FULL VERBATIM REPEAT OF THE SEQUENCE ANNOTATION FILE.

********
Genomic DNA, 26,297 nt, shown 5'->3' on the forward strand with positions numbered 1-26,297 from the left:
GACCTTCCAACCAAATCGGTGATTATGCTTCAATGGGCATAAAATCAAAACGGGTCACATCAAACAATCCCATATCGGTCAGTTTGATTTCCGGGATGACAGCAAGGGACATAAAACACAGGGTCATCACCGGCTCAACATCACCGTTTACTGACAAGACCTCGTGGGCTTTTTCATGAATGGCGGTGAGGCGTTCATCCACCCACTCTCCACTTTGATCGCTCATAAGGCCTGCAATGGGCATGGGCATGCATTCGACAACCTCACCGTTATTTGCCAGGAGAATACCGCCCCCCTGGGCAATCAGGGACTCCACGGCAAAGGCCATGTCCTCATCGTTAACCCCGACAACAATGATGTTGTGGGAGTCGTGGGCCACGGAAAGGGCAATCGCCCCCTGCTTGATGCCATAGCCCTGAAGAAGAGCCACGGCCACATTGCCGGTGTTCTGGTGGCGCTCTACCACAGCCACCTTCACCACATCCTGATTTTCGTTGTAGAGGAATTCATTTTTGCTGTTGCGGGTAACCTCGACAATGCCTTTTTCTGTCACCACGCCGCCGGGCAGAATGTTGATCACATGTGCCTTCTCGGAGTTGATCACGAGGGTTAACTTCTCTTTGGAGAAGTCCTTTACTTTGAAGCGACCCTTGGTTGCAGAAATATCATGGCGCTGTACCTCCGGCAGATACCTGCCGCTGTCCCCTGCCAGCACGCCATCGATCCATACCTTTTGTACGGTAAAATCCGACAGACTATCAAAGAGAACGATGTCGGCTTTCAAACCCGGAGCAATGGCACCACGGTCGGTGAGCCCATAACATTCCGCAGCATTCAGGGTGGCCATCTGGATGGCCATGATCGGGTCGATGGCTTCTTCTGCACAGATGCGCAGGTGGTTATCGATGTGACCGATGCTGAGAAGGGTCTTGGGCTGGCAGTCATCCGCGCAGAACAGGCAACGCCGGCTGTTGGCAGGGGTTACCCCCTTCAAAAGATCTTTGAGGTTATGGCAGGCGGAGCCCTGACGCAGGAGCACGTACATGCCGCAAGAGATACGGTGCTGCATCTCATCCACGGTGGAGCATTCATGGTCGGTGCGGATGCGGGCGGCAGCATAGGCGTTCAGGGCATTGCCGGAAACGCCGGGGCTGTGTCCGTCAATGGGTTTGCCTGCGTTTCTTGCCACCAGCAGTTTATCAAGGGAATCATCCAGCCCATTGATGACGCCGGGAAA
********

Genomic DNA, 26,297 nt, shown 5'->3' on the forward strand with positions numbered 1-26,297 from the left:
GACCTTCCAACCAAATCGGTGATTATGCTTCAATGGGCATAAAATCAAAACGGGTCACATCAAACAATCCCATATCGGTCAGTTTGATTTCCGGGATGACAGCAAGGGACATAAAACACAGGGTCATCACCGGCTCAACATCACCGTTTACTGACAAGACCTCGTGGGCTTTTTCATGAATGGCGGTGAGGCGTTCATCCACCCACTCTCCACTTTGATCGCTCATAAGGCCTGCAATGGGCATGGGCATGCATTCGACAACCTCACCGTTATTTGCCAGGAGAATACCGCCCCCCTGGGCAATCAGGGACTCCACGGCAAAGGCCATGTCCTCATCGTTAACCCCGACAACAATGATGTTGTGGGAGTCGTGGGCCACGGAAAGGGCAATCGCCCCCTGCTTGATGCCATAGCCCTGAAGAAGAGCCACGGCCACATTGCCGGTGTTCTGGTGGCGCTCTACCACAGCCACCTTCACCACATCCTGATTTTCGTTGTAGAGGAATTCATTTTTGCTGTTGCGGGTAACCTCGACAATGCCTTTTTCTGTCACCACGCCGCCGGGCAGAATGTTGATCACATGTGCCTTCTCGGAGTTGATCACGAGGGTTAACTTCTCTTTGGAGAAGTCCTTTACTTTGAAGCGACCCTTGGTTGCAGAAATATCATGGCGCTGTACCTCCGGCAGATACCTGCCGCTGTCCCCTGCCAGCACGCCATCGATCCATACCTTTTGTACGGTAAAATCCGACAGACTATCAAAGAGAACGATGTCGGCTTTCAAACCCGGAGCAATGGCACCACGGTCGGTGAGCCCATAACATTCCGCAGCATTCAGGGTGGCCATCTGGATGGCCATGATCGGGTCGATGGCTTCTTCTGCACAGATGCGCAGGTGGTTATCGATGTGACCGATGCTGAGAAGGGTCTTGGGCTGGCAGTCATCCGCGCAGAACAGGCAACGCCGGCTGTTGGCAGGGGTTACCCCCTTCAAAAGATCTTTGAGGTTATGGCAGGCGGAGCCCTGACGCAGGAGCACGTACATGCCGCAAGAGATACGGTGCTGCATCTCATCCACGGTGGAGCATTCATGGTCGGTGCGGATGCGGGCGGCAGCATAGGCGTTCAGGGCATTGCCGGAAACGCCGGGGCTGTGTCCGTCAATGGGTTTGCCTGCGTTTCTTGCCACCAGCAGTTTATCAAGGGAATCATCCAGCCCATTGATGACGCCGGGAAA